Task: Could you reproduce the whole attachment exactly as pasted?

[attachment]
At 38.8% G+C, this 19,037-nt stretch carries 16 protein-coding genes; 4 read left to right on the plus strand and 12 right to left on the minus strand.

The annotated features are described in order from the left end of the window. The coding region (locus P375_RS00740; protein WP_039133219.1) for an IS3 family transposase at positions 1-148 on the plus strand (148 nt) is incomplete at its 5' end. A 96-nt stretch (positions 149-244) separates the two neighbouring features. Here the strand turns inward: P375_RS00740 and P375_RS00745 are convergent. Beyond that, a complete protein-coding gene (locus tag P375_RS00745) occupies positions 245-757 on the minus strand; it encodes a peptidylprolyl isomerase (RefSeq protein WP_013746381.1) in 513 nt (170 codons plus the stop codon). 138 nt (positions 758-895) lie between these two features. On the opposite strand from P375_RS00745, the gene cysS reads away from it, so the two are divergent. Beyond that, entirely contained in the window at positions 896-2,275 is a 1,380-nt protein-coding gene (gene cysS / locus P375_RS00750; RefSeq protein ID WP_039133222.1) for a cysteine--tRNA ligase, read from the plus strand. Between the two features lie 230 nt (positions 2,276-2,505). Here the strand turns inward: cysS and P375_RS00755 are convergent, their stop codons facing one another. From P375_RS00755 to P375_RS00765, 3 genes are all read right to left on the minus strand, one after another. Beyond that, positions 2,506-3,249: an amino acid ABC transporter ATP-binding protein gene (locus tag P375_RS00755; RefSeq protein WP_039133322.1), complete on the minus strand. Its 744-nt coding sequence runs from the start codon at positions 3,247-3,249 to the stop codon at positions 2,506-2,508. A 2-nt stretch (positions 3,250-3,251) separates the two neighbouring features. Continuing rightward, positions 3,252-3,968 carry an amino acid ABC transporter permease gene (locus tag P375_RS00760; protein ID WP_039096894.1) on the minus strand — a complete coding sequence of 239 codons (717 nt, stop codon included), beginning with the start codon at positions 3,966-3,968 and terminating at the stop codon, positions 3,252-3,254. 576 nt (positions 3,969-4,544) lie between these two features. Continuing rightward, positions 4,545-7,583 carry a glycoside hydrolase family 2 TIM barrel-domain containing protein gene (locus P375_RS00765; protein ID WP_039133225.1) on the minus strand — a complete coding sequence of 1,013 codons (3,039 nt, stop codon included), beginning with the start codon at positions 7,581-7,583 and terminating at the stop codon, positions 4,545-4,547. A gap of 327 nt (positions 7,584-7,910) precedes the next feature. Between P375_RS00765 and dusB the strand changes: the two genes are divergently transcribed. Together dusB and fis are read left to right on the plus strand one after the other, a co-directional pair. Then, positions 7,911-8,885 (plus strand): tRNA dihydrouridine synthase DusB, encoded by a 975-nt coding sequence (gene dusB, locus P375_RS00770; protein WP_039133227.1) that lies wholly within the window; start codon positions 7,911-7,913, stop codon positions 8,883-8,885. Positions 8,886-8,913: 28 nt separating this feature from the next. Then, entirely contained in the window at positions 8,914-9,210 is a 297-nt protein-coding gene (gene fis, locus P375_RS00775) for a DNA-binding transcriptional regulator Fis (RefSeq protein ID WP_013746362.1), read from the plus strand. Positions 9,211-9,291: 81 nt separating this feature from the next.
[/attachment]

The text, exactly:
At 38.8% G+C, this 19,037-nt stretch carries 16 protein-coding genes; 4 read left to right on the plus strand and 12 right to left on the minus strand.

The annotated features are described in order from the left end of the window. The coding region (locus P375_RS00740; protein WP_039133219.1) for an IS3 family transposase at positions 1-148 on the plus strand (148 nt) is incomplete at its 5' end. A 96-nt stretch (positions 149-244) separates the two neighbouring features. Here the strand turns inward: P375_RS00740 and P375_RS00745 are convergent. Beyond that, a complete protein-coding gene (locus tag P375_RS00745) occupies positions 245-757 on the minus strand; it encodes a peptidylprolyl isomerase (RefSeq protein WP_013746381.1) in 513 nt (170 codons plus the stop codon). 138 nt (positions 758-895) lie between these two features. On the opposite strand from P375_RS00745, the gene cysS reads away from it, so the two are divergent. Beyond that, entirely contained in the window at positions 896-2,275 is a 1,380-nt protein-coding gene (gene cysS / locus P375_RS00750; RefSeq protein ID WP_039133222.1) for a cysteine--tRNA ligase, read from the plus strand. Between the two features lie 230 nt (positions 2,276-2,505). Here the strand turns inward: cysS and P375_RS00755 are convergent, their stop codons facing one another. From P375_RS00755 to P375_RS00765, 3 genes are all read right to left on the minus strand, one after another. Beyond that, positions 2,506-3,249: an amino acid ABC transporter ATP-binding protein gene (locus tag P375_RS00755; RefSeq protein WP_039133322.1), complete on the minus strand. Its 744-nt coding sequence runs from the start codon at positions 3,247-3,249 to the stop codon at positions 2,506-2,508. A 2-nt stretch (positions 3,250-3,251) separates the two neighbouring features. Continuing rightward, positions 3,252-3,968 carry an amino acid ABC transporter permease gene (locus tag P375_RS00760; protein ID WP_039096894.1) on the minus strand — a complete coding sequence of 239 codons (717 nt, stop codon included), beginning with the start codon at positions 3,966-3,968 and terminating at the stop codon, positions 3,252-3,254. 576 nt (positions 3,969-4,544) lie between these two features. Continuing rightward, positions 4,545-7,583 carry a glycoside hydrolase family 2 TIM barrel-domain containing protein gene (locus P375_RS00765; protein ID WP_039133225.1) on the minus strand — a complete coding sequence of 1,013 codons (3,039 nt, stop codon included), beginning with the start codon at positions 7,581-7,583 and terminating at the stop codon, positions 4,545-4,547. A gap of 327 nt (positions 7,584-7,910) precedes the next feature. Between P375_RS00765 and dusB the strand changes: the two genes are divergently transcribed. Together dusB and fis are read left to right on the plus strand one after the other, a co-directional pair. Then, positions 7,911-8,885 (plus strand): tRNA dihydrouridine synthase DusB, encoded by a 975-nt coding sequence (gene dusB, locus P375_RS00770; protein WP_039133227.1) that lies wholly within the window; start codon positions 7,911-7,913, stop codon positions 8,883-8,885. Positions 8,886-8,913: 28 nt separating this feature from the next. Then, entirely contained in the window at positions 8,914-9,210 is a 297-nt protein-coding gene (gene fis, locus P375_RS00775) for a DNA-binding transcriptional regulator Fis (RefSeq protein ID WP_013746362.1), read from the plus strand. Positions 9,211-9,291: 81 nt separating this feature from the next.